National SARS-CoV-2 Whole Genome Sequencing (WGS) Surveillance Programme

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In 2021, an expert group was established to develop a proposal for a National SARS-CoV-2 Whole Genome Sequencing (WGS) Surveillance Programme in Ireland. The expert group’s proposal recommended that the Programme be developed and implemented, led by HSE-Health Protection Surveillance Centre (HPSC), with UCD National Virus Reference Laboratory (NVRL) as the lead partner laboratory. The primary aim of the Programme is to track the molecular epidemiology of SARS-CoV-2 in Ireland to inform and enhance the public health response to the COVID-19 pandemic. Associated programme goals include contributing to the global knowledge on SARS-CoV-2 WGS to inform the global public health response and developing the programme to facilitate expansion and diversification, beyond SARS-CoV-2, to surveillance of other priority pathogens.

Funding for the phase I of Programme was provided by the European Centre for Disease Prevention and Control (ECDC) and the Health Service Executive (HSE).

Phase II of the Programme is funded by the European Union EU4Health Programme and the HSE. This phase aims to ensure sustainability of WGS in the Programme and to integrate WGS into routine public health practice. 

How is the Programme structured?
The Programme is led by HPSC with NVRL as the lead laboratory partner. The Programme Steering Group agreed a hub and spoke model for the Programme, incorporating NVRL (hub), six regional acute hospital laboratories (spokes), one national paediatric hospital spoke laboratory (Children’s Health Ireland-Crumlin) and HPSC as the surveillance partner. The following seven regional acute hospital laboratories are designated as spokes:

  • University Hospital Limerick (UHL)
  • St James’s Hospital (SJH)
  • Galway University Hospitals (GUH)
  • Beaumont Hospital
  • Cork University Hospital (CUH)
  • St Vincent’s University Hospital (SVUH)
  • CHI-Crumlin paediatric hospital

These acute hospital spokes and CHI- Crumlin were selected to represent each of the six Regional Health Areas (RHA) in line with public health reform and Sláintecare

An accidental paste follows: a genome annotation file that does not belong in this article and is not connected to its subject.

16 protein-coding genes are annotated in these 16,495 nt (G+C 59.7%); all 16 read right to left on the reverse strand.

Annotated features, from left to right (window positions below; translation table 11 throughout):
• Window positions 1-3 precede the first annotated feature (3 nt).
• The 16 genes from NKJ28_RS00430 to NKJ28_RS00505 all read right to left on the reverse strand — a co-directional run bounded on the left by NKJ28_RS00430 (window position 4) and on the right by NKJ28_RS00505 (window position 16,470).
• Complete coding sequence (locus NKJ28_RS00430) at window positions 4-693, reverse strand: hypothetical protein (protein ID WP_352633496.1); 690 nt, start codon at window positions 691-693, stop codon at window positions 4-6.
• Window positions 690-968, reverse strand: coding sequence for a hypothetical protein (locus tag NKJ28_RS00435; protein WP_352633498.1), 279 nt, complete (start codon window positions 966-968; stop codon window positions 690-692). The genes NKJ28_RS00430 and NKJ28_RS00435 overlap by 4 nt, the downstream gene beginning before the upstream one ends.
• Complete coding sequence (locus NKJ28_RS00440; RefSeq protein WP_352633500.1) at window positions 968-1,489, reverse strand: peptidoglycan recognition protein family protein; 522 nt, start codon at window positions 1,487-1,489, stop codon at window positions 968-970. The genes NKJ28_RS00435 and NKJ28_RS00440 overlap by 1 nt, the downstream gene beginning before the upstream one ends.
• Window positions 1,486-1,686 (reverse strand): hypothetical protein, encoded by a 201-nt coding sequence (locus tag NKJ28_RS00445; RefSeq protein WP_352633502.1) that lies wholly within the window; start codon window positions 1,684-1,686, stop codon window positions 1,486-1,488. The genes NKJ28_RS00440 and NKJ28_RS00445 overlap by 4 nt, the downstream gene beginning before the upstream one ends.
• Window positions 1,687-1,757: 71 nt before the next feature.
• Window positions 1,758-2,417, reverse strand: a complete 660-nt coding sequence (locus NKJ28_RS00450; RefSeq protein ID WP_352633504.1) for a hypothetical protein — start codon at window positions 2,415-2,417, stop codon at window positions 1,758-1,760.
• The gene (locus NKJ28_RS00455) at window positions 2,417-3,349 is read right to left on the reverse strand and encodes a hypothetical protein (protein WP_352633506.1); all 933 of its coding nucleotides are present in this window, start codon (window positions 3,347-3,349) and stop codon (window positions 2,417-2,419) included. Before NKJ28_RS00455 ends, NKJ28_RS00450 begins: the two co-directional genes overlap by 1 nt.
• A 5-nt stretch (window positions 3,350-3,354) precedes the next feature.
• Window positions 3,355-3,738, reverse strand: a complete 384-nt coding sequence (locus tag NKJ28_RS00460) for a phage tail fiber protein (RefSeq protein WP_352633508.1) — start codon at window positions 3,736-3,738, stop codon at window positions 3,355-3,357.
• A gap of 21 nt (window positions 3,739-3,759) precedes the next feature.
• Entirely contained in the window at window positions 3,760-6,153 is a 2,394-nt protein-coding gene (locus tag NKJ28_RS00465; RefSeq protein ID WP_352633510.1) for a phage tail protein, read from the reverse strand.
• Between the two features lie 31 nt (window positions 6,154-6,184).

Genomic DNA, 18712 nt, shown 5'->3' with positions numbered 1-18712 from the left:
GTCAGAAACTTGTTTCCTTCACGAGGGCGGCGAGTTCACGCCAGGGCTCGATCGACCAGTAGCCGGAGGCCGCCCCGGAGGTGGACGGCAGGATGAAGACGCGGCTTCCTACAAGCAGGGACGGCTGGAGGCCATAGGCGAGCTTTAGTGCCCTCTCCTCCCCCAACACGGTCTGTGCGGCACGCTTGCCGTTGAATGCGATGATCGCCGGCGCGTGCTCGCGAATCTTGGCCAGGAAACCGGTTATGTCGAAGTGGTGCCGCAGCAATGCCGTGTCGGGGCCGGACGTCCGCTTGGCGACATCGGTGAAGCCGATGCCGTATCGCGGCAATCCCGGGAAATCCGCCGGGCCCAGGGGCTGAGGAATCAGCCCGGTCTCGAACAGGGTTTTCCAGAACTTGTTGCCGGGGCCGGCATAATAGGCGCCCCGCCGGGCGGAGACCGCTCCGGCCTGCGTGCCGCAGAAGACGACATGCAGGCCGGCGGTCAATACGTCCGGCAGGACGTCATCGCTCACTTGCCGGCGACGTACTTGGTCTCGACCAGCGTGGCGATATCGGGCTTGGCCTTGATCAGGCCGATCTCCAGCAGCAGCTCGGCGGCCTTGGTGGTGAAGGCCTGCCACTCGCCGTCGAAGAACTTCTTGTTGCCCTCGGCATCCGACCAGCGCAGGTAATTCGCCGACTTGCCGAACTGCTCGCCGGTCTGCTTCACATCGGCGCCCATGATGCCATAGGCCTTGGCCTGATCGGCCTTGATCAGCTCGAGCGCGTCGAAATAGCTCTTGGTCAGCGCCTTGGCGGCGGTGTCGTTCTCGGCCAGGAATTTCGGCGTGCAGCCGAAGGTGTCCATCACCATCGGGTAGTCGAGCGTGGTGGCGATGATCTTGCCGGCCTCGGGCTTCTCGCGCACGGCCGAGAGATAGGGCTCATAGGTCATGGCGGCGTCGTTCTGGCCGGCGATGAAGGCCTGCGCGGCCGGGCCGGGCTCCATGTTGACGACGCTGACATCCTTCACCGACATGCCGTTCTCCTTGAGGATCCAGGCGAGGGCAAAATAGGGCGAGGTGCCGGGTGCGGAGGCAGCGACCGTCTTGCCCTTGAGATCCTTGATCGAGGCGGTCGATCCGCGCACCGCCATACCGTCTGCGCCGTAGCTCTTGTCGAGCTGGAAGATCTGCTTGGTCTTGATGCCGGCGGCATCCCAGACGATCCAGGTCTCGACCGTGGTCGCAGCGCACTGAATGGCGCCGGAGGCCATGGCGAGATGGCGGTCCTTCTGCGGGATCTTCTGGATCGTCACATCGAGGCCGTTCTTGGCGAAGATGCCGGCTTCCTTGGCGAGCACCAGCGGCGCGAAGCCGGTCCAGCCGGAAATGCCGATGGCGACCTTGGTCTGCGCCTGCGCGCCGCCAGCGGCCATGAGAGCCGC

What are the Objectives of the National SARS-CoV-2 WGS Surveillance Programme?
The objectives of the National SARS-CoV-2 WGS Surveillance Programme, are:

  1. To collect WGS typed data i.e. Pango lineage (and mutations of interest/concern) on confirmed SARS-CoV-2 cases whose specimens have undergone WGS, and to record the data on the national Computerised Infectious Disease Reporting System (CIDR)
  2. To deposit SARS-CoV-2 genetic sequence data to GISAID - the global sequence repository
  3. To provide timely reporting on the epidemiology of SARS-CoV-2 lineages, variants of concern or interest (and mutations of concern or interest) in Ireland, in order to inform public health policy and actions. Reporting includes:
    1. national reporting on variants (and mutations) in Ireland which will:
      1. describe the molecular epidemiology of SARS-CoV-2 nationally by time/place/demography
      2. highlight the emergence of variants or mutations - particularly those that may have characteristics that affect transmissibility, immune evasion, vaccine escape, clinical presentation, antiviral resistance or diagnostic performance
    2. weekly reporting on variants (and mutations of concern or interest) to the European Centre for Disease Prevention and Control (ECDC) Tessy surveillance system
    3. relevant information to EU member States via the European Early Warning and Response System (EWRS) and the ECDC EpiPulse system as needed or requested
  4. To use the data to: